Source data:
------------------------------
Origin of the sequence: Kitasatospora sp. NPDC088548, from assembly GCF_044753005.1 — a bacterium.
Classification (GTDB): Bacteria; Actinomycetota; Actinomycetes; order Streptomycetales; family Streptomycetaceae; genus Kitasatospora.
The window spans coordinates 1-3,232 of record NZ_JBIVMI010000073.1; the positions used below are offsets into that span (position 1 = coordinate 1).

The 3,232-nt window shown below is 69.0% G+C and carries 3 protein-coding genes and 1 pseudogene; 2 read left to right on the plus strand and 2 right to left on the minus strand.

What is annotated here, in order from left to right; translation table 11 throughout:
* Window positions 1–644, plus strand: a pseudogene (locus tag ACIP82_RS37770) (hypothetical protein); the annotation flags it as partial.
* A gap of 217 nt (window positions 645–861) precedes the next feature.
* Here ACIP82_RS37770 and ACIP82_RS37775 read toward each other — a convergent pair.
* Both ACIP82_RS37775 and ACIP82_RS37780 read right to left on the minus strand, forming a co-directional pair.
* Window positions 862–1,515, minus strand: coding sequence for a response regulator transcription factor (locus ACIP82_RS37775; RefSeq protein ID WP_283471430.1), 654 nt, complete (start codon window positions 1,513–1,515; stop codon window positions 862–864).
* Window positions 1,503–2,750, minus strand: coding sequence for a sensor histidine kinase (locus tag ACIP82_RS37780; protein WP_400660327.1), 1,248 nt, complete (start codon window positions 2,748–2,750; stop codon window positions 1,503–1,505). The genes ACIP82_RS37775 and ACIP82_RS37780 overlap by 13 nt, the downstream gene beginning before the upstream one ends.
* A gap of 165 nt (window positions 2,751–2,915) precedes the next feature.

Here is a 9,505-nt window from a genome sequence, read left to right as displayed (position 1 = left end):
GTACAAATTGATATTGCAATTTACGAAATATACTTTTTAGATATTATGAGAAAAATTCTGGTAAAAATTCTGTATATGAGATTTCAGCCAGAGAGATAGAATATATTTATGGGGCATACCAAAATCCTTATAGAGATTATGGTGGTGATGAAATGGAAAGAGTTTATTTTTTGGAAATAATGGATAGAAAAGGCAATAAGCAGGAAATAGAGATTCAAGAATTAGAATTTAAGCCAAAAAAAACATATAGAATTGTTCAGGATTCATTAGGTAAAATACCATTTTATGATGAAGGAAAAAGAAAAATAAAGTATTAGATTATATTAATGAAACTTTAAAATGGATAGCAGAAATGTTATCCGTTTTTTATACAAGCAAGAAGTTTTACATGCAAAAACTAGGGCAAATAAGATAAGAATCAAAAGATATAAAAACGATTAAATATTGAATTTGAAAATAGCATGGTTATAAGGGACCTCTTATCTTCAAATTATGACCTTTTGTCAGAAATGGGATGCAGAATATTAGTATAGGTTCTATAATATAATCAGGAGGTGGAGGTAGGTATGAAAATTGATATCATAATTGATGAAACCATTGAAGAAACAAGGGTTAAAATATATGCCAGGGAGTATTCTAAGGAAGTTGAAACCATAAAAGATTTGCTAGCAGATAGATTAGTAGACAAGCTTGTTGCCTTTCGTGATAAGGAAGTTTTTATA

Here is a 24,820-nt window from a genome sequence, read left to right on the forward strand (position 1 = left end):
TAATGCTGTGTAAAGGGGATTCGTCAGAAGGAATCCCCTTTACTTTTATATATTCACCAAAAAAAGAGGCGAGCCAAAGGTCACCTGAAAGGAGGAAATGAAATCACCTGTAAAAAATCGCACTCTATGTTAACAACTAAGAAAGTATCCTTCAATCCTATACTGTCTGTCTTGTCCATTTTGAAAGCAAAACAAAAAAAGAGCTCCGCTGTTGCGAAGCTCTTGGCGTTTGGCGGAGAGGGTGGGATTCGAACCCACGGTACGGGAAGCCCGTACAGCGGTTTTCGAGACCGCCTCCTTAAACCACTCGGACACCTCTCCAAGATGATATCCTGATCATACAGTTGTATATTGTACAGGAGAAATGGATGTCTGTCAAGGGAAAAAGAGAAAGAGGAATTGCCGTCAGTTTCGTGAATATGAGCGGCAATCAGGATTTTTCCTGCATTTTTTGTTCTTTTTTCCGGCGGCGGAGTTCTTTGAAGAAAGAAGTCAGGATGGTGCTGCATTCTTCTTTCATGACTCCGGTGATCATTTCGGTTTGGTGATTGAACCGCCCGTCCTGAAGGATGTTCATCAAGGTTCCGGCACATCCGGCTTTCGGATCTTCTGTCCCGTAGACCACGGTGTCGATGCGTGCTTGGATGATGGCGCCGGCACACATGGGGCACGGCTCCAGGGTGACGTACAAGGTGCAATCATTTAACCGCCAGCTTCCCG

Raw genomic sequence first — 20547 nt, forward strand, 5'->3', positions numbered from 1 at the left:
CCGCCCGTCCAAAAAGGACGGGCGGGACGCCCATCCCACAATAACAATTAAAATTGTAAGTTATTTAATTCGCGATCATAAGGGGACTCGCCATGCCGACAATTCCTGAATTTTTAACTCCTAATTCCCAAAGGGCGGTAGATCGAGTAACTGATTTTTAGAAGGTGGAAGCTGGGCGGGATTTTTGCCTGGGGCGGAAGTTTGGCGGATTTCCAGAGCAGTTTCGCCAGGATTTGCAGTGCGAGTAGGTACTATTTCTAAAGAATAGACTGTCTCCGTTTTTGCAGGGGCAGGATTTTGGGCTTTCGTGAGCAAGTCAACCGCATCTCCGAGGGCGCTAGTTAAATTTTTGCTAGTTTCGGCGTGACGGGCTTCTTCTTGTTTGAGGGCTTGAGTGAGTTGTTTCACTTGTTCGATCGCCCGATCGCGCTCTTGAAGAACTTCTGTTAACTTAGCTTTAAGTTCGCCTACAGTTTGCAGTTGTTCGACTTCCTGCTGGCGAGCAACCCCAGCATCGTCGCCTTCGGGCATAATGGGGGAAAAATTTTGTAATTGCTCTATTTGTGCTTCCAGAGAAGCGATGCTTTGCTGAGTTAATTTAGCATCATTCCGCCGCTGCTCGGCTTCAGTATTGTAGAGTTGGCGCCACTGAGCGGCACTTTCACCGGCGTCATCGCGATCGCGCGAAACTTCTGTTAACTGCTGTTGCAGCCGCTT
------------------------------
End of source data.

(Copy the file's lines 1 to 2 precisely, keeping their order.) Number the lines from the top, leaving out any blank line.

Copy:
Origin of the sequence: Kitasatospora sp. NPDC088548, from assembly GCF_044753005.1 — a bacterium.
Classification (GTDB): Bacteria; Actinomycetota; Actinomycetes; order Streptomycetales; family Streptomycetaceae; genus Kitasatospora.